On the ‘road’ to recovery:
Social worker turned personal
experience with depression into
innovative running program for teens
“It’s given me something to live for,” says Stephanie, a 16-year-old who suffers from clinical depression. Referring to a unique running program for teens, Stephanie echoes the feelings of numerous teens and their families who have been a part of Dan McGann’s innovative Teen Run Group Therapy Program.
For McGann, a social worker in The Credit Valley Hospital’s Child and Family Clinic, running provided the outlet he needed to cope with his own depression and anxiety. So it seemed natural when he decided to create a running program for the teens he counselled at the hospital. Launched in 2006, the Teen Run Group Therapy Program provides teens with a unique approach to coping with depression. McGann’s willingness to talk about his own mental health challenges has helped to break down the stigma too often associated with mental illness.
“I ran as a child to cope with a turbulent home life, and took up running again as an adult after having a major depressive episode with severe anxiety,” explains McGann. “Running helped me with my depression, and I was able to manage stress better.”
Twice a week for 12 weeks, McGann meets with a group of 14- to 19-year-olds to train for local five and 10 kilometre races. The teen run program has grown from a group of nine teens in 2006 to now more than 40 teens and parents in each 12-week session. Guest speakers share inspirational stories and health information while McGann and a team of volunteer coaches help the teens with the physical components of the program. Participants are asked to record their moods before and after each run, using a scale from one to 10. Most begin with a two or three, and end with a six, seven or eight after the run. “For teens the program is focused on building confidence and setting goals,” says McGann. “Each week there is an accomplishment and celebration of a new goal, which serves to build self-control and self-confidence.”
Adolescent depression is a serious problem and a major public health issue. McGann notes that “an estimated 10-20 per cent of teens suffer from depression and of that 20 per cent, anywhere from 25 to 50 per cent suffer from associated anxiety disorder.” According to the Canadian Paediatric Society suicide is the second highest cause of death among teens, and up to 90 per cent of suicides are preceded by a history of mental illness, or disorders such as depression. But as McGann notes, “mental illness can be treated effectively.”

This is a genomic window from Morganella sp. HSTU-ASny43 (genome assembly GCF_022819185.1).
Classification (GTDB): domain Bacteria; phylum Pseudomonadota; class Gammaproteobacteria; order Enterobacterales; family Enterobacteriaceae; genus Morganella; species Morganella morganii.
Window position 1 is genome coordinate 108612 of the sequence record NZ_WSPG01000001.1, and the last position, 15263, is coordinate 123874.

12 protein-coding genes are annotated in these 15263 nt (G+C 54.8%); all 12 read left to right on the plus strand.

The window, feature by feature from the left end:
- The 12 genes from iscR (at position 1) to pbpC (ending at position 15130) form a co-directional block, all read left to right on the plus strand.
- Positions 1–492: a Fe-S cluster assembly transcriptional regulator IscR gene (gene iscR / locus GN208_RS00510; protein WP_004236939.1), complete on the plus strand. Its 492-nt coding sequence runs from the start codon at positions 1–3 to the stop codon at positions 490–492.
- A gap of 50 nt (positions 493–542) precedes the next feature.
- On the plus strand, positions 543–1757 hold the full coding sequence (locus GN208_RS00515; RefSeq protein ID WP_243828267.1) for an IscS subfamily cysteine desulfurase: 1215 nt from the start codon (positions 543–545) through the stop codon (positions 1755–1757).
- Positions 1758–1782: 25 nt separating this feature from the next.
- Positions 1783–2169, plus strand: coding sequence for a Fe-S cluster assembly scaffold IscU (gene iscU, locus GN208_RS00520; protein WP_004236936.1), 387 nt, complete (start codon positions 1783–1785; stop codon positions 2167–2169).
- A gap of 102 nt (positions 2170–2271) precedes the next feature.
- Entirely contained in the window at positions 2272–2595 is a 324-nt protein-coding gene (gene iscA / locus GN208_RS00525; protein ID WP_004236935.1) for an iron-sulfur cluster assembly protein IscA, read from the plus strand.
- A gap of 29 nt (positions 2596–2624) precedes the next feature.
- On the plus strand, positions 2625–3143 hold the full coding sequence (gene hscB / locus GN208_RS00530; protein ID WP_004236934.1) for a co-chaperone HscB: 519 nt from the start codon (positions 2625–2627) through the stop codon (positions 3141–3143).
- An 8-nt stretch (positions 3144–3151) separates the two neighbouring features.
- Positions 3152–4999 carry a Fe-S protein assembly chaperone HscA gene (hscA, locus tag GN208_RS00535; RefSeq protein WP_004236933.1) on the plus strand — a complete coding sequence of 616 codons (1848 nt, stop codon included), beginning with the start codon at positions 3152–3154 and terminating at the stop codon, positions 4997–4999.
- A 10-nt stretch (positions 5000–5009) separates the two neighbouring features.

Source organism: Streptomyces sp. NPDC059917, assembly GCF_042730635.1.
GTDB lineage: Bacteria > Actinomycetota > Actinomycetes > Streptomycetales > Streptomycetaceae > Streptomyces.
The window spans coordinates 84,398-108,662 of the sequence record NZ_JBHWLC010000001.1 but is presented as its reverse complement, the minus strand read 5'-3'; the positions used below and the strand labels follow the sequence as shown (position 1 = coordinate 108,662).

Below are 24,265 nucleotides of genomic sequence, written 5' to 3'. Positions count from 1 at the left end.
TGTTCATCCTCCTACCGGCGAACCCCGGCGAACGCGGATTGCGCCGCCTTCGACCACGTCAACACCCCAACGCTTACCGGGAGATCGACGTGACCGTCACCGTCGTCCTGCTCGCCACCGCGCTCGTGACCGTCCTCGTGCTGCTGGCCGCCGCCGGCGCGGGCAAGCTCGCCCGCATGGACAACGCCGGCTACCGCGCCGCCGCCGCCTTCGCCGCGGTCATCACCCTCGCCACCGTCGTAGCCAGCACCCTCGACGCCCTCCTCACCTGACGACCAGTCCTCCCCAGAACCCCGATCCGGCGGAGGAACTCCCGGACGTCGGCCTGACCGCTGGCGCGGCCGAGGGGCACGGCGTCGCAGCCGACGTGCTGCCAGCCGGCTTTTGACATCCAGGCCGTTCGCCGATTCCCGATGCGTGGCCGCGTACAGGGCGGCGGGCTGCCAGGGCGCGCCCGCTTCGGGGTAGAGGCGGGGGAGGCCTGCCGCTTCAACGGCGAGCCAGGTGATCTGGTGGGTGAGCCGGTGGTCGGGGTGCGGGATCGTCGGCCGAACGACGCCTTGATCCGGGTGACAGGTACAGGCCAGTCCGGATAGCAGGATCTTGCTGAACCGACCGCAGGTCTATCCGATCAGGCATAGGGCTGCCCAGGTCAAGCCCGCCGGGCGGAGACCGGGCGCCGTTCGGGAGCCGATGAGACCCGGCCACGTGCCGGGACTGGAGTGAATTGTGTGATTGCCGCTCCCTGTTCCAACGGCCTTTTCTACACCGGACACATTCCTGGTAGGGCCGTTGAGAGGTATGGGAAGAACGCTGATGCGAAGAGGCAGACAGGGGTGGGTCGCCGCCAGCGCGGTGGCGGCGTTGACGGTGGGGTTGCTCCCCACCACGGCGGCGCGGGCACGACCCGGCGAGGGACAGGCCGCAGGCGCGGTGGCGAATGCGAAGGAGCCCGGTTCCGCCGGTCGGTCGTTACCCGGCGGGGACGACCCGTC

“I get this feeling I like to call ‘unbreakable’,” says Hailey, a teen who completed the run program, and returned to help as a volunteer coach, along with her mother. Reflecting on what a difference the running program has made in her life, she says “I like to push myself. (Now) I’ll never say that I don’t matter, never say that I’m weak. I’m a runner, and I feel amazing.”
McGann recently received national recognition for his innovative running program for teens. In June, he received the National Quality of Life Award from theCanadianCollegeof Health Leaders. This annual award honours those who work to improve the lives of their patients and their families as well as the community through their desire, creativity and dedication.
“We are thrilled that this program has been recognized for the impact that it has on the quality of life of our patients, their families and this community,” says Michelle DiEmanuele, President and CEO of The Credit Valley Hospital. “Dan’s program exemplifies life-long learning through its fully applicable life management skills. Dan, his volunteer team and the patients continually demonstrate commitment, integrity and accountability as they work to identify challenges, set goals, establish action plans and celebrate their achievements.”
The success of the teen run program has inspired a number of centres across the country to replicate similar programs based on McGann’s model, including: University of Toronto Mississauga’s Student Services, St. Joseph’s Hospital in Hamilton, Trillium Health Centre, and a program in Victoria, BC, started by a former Masters of Social Work student of McGann’s.
Cameron Helps, an organization committed to raising awareness about teen suicide and how physical activity can reduce depression and improve mental health, has launched Team Unbreakable, a youth running therapy program, based on McGann’s running program for teens. As part of Team Unbreakable, the organization has developed the Run Program Start-Up Kit which will be provided to hospitals, mental health organizations and schools acrossCanada interested in launching their own program.
According to McGann, “everyone has the potential to get over those hills in life. It’s all about believing that you can – condition your focus on doing and moving – mastery and happiness is all about running towards your fears ~ not running from them.”